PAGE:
These design rules are simple, and clear:

  1. Keep it simple: The flag should be simple enough that a child can draw it from memory.
  2. Use meaningful symbolism: The flags images, colors, or patterns should relate to what it symbolizes.
  3. Use 2-3 basic colors: Limit the number of colors to three, which contrast well and come from the standard color set. 
  4. No lettering or seals: Never use writing of any kind or an organizations seal.
  5. Be distinctive or be related: Avoiding duplicating other flags, but use similarities to show connections.

These simple rules are quick, and easy to introduce to a group of students. In fact they are all described in great detail with examples in ‘Good Flag, Bad Flag‘, a 15 page primer in flag design published by NAVA. This provides a really great framework for a quick and easy design lesson: Design a flag for your school, classroom, neighborhood, etc.

So I did this quick lesson with a group of my 6th graders. I wanted to have them experience the practice of using a design rules to develop a unique flag for either the school, or the city of Philadelphia, which itself is in need of a new flag.

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Building from the Ted Talk, I encouraged (but did not require) that students draw the flag on a 1″x1.5″ square cut from a notecard. As noted by Ted Kaye in the Roman Mars Ted talk, that is the size a flag appears when seen from a typical distance. IMG_4355There were lots of ideas, lots of great flags, and a few that failed to listen to many of the design rules, but the gears were turning and the conversations were happening. What is the best symbolism to represent our school? If we threw away our blue and grey colors and had to pick our own colors, what would you choose?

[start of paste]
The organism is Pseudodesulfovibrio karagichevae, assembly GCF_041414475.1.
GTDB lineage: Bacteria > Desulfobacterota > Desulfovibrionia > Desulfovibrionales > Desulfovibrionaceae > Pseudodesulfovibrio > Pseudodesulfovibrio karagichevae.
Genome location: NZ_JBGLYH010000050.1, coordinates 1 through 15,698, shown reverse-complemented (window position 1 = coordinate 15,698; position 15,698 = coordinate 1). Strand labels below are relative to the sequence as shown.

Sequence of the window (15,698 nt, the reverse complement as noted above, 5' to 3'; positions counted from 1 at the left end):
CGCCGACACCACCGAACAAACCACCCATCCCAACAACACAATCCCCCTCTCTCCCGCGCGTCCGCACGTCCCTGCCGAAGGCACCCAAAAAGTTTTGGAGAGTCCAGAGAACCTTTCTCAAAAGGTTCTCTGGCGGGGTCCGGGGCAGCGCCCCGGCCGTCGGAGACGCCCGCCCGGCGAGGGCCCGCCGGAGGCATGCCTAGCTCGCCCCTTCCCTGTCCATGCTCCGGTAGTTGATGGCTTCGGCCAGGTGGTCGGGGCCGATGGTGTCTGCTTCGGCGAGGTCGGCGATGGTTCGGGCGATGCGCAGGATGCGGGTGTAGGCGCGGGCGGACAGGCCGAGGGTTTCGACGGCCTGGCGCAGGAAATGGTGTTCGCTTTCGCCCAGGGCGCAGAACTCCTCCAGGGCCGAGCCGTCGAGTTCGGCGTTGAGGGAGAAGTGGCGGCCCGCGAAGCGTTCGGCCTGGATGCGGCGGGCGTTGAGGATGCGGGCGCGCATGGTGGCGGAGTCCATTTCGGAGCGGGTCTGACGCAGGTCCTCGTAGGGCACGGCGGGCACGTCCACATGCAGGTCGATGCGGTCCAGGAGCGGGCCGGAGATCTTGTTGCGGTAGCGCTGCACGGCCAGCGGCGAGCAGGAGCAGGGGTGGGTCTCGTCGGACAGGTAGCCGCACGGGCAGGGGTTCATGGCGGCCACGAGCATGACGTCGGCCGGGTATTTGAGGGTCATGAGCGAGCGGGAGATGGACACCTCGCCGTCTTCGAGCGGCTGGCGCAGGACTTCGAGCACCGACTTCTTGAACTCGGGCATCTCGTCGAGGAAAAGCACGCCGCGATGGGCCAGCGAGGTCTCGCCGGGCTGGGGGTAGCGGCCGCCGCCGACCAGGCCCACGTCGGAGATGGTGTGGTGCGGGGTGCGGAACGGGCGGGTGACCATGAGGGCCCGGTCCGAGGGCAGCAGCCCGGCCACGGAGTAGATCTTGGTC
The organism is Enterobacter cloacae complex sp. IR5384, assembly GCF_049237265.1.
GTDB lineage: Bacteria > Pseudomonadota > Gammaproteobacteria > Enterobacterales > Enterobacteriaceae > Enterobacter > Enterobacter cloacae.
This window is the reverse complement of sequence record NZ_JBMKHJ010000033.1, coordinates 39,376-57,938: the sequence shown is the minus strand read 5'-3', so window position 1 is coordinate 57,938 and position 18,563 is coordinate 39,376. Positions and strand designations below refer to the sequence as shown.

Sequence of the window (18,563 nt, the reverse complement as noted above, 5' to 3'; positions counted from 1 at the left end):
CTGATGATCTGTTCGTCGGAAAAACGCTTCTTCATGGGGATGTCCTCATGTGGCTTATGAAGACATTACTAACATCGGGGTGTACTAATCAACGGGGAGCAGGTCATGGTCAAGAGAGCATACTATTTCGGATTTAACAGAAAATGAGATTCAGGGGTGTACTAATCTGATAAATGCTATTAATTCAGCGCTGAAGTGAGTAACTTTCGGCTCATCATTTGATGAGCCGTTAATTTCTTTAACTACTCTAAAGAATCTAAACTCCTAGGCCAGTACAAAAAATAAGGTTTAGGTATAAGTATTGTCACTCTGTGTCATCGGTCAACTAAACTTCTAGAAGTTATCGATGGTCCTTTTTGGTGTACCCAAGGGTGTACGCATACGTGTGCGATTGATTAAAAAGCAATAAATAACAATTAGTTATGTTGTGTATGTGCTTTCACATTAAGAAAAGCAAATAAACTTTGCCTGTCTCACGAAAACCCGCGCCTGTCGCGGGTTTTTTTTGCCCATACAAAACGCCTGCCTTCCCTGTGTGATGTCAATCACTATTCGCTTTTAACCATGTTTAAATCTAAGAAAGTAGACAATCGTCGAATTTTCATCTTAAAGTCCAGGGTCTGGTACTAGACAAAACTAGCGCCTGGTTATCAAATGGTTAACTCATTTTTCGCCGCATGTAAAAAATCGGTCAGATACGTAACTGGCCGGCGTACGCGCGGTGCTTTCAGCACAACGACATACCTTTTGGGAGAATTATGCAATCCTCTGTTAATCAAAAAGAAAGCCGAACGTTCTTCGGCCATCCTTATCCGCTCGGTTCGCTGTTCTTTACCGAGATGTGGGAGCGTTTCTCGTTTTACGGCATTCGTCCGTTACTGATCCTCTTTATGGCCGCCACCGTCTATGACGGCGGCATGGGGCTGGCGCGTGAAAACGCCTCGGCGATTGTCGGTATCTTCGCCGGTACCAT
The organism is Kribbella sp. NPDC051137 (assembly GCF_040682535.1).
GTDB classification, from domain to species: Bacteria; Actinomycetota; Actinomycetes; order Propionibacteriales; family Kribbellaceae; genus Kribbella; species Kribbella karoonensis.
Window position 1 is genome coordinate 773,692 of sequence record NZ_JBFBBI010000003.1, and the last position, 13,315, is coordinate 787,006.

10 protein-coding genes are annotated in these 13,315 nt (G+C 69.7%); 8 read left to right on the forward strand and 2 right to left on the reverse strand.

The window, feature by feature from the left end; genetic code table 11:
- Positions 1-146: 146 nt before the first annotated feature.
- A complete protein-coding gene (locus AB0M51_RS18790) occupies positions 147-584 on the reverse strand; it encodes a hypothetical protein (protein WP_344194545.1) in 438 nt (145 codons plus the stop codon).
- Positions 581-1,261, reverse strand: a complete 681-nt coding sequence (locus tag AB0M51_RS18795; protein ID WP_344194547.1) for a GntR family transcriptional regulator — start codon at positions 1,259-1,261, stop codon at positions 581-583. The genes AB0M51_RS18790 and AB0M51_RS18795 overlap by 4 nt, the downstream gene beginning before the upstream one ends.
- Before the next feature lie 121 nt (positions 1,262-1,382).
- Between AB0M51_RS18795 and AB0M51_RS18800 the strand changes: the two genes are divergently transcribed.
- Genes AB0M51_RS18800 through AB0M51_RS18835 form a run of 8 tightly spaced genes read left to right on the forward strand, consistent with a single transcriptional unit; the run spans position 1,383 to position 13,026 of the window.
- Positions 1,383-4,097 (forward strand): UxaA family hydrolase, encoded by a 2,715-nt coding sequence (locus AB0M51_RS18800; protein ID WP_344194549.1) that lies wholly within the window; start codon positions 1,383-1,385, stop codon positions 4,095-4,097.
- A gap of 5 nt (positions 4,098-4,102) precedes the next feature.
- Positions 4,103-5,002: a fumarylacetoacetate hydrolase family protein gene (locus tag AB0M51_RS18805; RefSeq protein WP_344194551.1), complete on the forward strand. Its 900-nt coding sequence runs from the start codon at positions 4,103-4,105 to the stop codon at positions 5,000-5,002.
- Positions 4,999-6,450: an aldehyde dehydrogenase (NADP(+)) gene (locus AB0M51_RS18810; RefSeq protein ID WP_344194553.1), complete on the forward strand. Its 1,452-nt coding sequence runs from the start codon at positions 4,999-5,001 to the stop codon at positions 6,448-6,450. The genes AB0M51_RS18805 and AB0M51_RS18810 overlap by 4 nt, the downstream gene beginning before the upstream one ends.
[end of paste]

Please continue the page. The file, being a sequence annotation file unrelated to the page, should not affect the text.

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My effort with teaching design is to have my students look at the world in a different way. Roman Mars and I have the same mission in this sense:

“My mission is to get people to engage with the design that they care about so they begin to pay attention to all forms of design. When you decode the world with design intent in mind, the world becomes kind of magical. Instead of seeing the broken things, you see all the little bits of genius that anonymous designers have sweated over to make our lives better. And that’s essentially the definition of design: making life better and providing joy”
– Roman Mars

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The level with which the students connected to this lesson was pretty shocking. I was expected a bit of ‘this is stupid and boring’, but after breaking down what makes a good flag, and what makes a bad flag, we had a blast digging through different flag designs and showing off the best and worst we could find.

This project can easily to be extended in the makerspace classroom, using tools like the vinyl cutter to cut stickers that my students love to put on their computers, or to cut fabric that can be stitched together into a full scale flag.

It was a quick and easy lesson, and surely all of my students will now never look at a flag the same ever again. In fact, they might be critical of all of the terribly designed flags in the world, and perhaps do something about it.

I’ve prepared a slideshow of good flags and bad flags to show to students, or to use to quiz them after reviewing the design rules. See that here. Or, if you like to Kahoot in your classroom, I’ve put together this Kahoot too.